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B.C. Health Minister Adrian Dix, seen here during a press conference at Legislature in Victoria, B.C., on May 27, 2019, said the 'updated payment method for international students continues' the commitment to provide them with provincial health coverage 'while asking them to contribute a reasonable amount to help cover those costs.'CHAD HIPOLITO

When Mashal Butt, a graduate student from Pakistan at the University of British Columbia, heard that her monthly health-care fee was doubling to $75 next year, she was “shocked” at the increase.

“Even right now, paying $37.50 is a bit too much for me because it’s expensive,” she said, adding that if it weren’t for her family’s support, there’s “no chance” she’d be able to afford the increased fees.

“There’s already so many emotional difficulties when you move abroad for studying. And then when you pile up the financial difficulties, it just adds on to so much that an individual goes through,” said Ms. Butt, 24.

The increased health-care fee for international students was announced by the B.C. Ministry of Health in August of this year as part of an overhaul that will see B.C. permanent residents stop paying for Medical Service Plan (MSP) premiums as of Jan. 1, 2020.

“For almost 30 years, B.C. has provided international students with provincial health coverage, while asking them to contribute a reasonable amount to help cover those costs. This updated payment method for international students continues that commitment,” Adrian Dix, Minister of Health, said at the time of the announcement.

Ministry of Health spokeswoman Meribeth Burton said in an e-mail that the increased fee still only represents a portion of the total costs associated with being covered under B.C.’s public health-care system.

The ministry has also emphasized that unlike other provinces such as Ontario or Quebec, international students in B.C. are still being included under the public health-care system instead of requiring them to purchase private coverage.

But the fee hike has nevertheless raised concerns about affordability for international students, who already pay as much as five times the tuition fees charged to domestic students and who have experienced steep increases in costs over the past three decades.

“It’s really just another fee that international students have to pay that domestic students don’t,” said Tanysha Klassen, chairperson of the B.C. Federation of Students (BCFS), which represents more than 145,000 students across the province.

“It really just seems like with this fee, and international student fees in general, that the government views international students as a revenue stream without any regard to how they contribute to the economy.”

A BCFS report indicates that over the past two decades, the proportion of provincial government funding in postsecondary institutions’ operating budgets decreased, with budget shortfalls made up by large increases in international tuition revenue.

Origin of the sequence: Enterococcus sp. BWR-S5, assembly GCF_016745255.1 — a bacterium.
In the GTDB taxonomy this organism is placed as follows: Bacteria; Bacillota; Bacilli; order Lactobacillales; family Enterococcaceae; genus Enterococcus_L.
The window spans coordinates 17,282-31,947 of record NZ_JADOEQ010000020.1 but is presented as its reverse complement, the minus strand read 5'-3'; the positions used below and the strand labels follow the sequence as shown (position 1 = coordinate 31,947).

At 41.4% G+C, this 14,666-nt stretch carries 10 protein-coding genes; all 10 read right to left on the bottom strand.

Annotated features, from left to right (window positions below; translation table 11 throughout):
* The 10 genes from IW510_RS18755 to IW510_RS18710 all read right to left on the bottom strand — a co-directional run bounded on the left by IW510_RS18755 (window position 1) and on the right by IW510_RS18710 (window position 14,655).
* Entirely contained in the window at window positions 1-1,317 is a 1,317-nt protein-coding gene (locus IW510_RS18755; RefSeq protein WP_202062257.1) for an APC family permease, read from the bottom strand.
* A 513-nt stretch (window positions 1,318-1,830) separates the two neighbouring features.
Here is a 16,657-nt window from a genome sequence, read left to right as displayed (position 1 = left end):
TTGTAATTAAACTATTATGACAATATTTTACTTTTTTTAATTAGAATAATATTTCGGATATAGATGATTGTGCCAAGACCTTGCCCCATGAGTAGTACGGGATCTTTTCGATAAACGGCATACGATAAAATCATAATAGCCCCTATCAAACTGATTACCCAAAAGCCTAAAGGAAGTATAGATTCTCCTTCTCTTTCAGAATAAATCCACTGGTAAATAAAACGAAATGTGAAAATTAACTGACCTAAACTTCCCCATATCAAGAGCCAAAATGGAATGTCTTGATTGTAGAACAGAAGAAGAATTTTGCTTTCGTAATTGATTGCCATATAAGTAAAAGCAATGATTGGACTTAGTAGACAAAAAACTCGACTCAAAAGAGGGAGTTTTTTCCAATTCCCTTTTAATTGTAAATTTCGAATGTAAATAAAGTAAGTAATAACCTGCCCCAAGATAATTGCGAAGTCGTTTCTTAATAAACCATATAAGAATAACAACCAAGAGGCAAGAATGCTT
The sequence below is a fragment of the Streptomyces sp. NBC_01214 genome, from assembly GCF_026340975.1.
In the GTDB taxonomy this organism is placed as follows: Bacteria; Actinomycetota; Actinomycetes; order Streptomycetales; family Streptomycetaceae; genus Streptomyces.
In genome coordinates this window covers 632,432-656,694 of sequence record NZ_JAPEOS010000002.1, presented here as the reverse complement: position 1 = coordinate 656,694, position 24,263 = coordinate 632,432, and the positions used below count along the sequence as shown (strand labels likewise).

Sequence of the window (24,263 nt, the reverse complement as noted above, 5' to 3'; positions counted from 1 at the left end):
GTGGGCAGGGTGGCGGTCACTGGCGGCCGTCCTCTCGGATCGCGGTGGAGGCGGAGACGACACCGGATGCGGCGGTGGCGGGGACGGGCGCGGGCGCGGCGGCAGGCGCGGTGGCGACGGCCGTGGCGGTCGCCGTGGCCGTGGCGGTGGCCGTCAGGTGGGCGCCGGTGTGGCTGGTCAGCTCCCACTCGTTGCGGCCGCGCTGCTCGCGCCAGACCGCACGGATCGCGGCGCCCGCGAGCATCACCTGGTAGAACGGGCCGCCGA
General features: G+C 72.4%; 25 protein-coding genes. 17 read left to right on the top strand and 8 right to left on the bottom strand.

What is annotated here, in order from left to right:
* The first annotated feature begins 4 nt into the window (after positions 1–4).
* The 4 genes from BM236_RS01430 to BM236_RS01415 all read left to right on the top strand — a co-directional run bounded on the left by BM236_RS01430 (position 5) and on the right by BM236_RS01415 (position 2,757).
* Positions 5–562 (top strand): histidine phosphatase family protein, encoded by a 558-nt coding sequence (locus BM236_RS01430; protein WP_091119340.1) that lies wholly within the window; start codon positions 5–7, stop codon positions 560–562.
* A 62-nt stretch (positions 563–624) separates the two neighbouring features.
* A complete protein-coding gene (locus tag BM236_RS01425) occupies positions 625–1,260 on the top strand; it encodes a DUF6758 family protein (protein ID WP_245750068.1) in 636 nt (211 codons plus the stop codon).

The organization points out that although international undergraduate students only account for about a fifth of B.C.’s university enrolment, they contribute nearly half of the undergraduate tuition revenue in the province.

UBC, the province’s largest host of international students, provides an example of this phenomenon.

Between 2014 and 2019, provincial government funding to UBC increased by 12 per cent, growing to $657-million from $586-million at an average annual pace of 1.6 per cent. But during the same period, revenue from international undergraduate tuition grew much faster, more than tripling. With an average annual increase of 23 per cent, it soared to $413-million from $120-million.

This meant that the share that provincial government funding represents within the university’s overall budget actually decreased, going to 30 per cent from 36 per cent, while the share represented by international undergraduate tuition more than doubled, rising to 19 per cent from 9 per cent.

This shift is partly accounted for by a 57-per-cent increase in the number of international undergraduate students enrolled at UBC. But it’s also been driven by significantly higher tuition fees collected from each student. In 2015, UBC’s Board of Governors approved a 46.8-per-cent increase in international tuition phased in over the following three years, and last year the board approved a further increase of 2 per cent to 4 per cent.

In response, earlier this year UBC’s student union joined other student groups in calling for the province to limit international tuition fee increases. Under the current policy, domestic tuition fee annual increases are capped at 2 per cent, while the same isn’t true for international tuition fees.

“We need to make sure there’s consistency in what [international students] are expected to pay for their education while they’re here, so that they can appropriately budget and know what to expect when they come to study in B.C.,” said Cristina Ilnitchi, student union vice-president of external affairs at UBC.

Damara Klaassen, executive director of the department responsible for UBC’s international student enrolment efforts, said the university administration knows that education expenses can be a challenge to students, regardless of where they’re from, and that they have heard from student representatives on this issue.

“We understand their concerns and we work with elected student representatives to support all students at UBC. Likewise, we will continue to work with the provincial government as it works to balance student affordability considerations along with the overall costs of funding public postsecondary education,” Ms. Klaassen said.

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